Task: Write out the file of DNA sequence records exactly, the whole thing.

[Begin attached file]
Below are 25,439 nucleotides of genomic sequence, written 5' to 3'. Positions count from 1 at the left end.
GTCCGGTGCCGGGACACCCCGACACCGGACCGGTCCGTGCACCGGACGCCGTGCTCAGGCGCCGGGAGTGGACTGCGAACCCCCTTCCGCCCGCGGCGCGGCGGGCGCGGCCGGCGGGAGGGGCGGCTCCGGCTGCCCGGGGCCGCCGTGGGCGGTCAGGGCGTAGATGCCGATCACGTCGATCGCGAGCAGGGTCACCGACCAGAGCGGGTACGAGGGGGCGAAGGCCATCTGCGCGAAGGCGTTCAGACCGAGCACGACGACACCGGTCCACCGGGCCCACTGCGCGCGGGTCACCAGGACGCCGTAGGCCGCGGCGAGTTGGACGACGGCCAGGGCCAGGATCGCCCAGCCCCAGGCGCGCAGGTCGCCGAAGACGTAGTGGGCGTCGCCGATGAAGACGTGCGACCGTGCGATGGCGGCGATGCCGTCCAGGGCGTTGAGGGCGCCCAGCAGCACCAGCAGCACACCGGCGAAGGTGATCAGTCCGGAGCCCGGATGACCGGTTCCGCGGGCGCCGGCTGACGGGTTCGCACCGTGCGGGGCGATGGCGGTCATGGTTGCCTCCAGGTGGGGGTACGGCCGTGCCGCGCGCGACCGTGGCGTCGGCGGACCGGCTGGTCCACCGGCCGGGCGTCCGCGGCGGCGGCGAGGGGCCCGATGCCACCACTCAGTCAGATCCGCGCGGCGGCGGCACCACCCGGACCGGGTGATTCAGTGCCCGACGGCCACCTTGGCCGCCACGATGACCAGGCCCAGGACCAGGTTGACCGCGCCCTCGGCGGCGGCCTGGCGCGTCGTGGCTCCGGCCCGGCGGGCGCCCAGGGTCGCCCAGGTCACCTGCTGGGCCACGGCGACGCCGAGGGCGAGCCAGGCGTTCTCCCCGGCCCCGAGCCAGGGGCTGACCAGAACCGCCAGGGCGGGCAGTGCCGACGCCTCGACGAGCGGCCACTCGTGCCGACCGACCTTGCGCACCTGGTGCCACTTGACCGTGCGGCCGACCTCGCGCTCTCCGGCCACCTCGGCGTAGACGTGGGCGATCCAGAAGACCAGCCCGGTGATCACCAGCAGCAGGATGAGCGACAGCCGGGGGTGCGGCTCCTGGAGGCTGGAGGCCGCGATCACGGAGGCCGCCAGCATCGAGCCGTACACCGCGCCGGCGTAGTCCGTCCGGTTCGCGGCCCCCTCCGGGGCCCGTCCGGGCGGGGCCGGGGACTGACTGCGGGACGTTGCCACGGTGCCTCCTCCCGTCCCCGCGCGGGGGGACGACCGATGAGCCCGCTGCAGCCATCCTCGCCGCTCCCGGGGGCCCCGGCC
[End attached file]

Below are 25,439 nucleotides of genomic sequence, written 5' to 3'. Positions count from 1 at the left end.
GTCCGGTGCCGGGACACCCCGACACCGGACCGGTCCGTGCACCGGACGCCGTGCTCAGGCGCCGGGAGTGGACTGCGAACCCCCTTCCGCCCGCGGCGCGGCGGGCGCGGCCGGCGGGAGGGGCGGCTCCGGCTGCCCGGGGCCGCCGTGGGCGGTCAGGGCGTAGATGCCGATCACGTCGATCGCGAGCAGGGTCACCGACCAGAGCGGGTACGAGGGGGCGAAGGCCATCTGCGCGAAGGCGTTCAGACCGAGCACGACGACACCGGTCCACCGGGCCCACTGCGCGCGGGTCACCAGGACGCCGTAGGCCGCGGCGAGTTGGACGACGGCCAGGGCCAGGATCGCCCAGCCCCAGGCGCGCAGGTCGCCGAAGACGTAGTGGGCGTCGCCGATGAAGACGTGCGACCGTGCGATGGCGGCGATGCCGTCCAGGGCGTTGAGGGCGCCCAGCAGCACCAGCAGCACACCGGCGAAGGTGATCAGTCCGGAGCCCGGATGACCGGTTCCGCGGGCGCCGGCTGACGGGTTCGCACCGTGCGGGGCGATGGCGGTCATGGTTGCCTCCAGGTGGGGGTACGGCCGTGCCGCGCGCGACCGTGGCGTCGGCGGACCGGCTGGTCCACCGGCCGGGCGTCCGCGGCGGCGGCGAGGGGCCCGATGCCACCACTCAGTCAGATCCGCGCGGCGGCGGCACCACCCGGACCGGGTGATTCAGTGCCCGACGGCCACCTTGGCCGCCACGATGACCAGGCCCAGGACCAGGTTGACCGCGCCCTCGGCGGCGGCCTGGCGCGTCGTGGCTCCGGCCCGGCGGGCGCCCAGGGTCGCCCAGGTCACCTGCTGGGCCACGGCGACGCCGAGGGCGAGCCAGGCGTTCTCCCCGGCCCCGAGCCAGGGGCTGACCAGAACCGCCAGGGCGGGCAGTGCCGACGCCTCGACGAGCGGCCACTCGTGCCGACCGACCTTGCGCACCTGGTGCCACTTGACCGTGCGGCCGACCTCGCGCTCTCCGGCCACCTCGGCGTAGACGTGGGCGATCCAGAAGACCAGCCCGGTGATCACCAGCAGCAGGATGAGCGACAGCCGGGGGTGCGGCTCCTGGAGGCTGGAGGCCGCGATCACGGAGGCCGCCAGCATCGAGCCGTACACCGCGCCGGCGTAGTCCGTCCGGTTCGCGGCCCCCTCCGGGGCCCGTCCGGGCGGGGCCGGGGACTGACTGCGGGACGTTGCCACGGTGCCTCCTCCCGTCCCCGCGCGGGGGGACGACCGATGAGCCCGCTGCAGCCATCCTCGCCGCTCCCGGGGGCCCCGGCC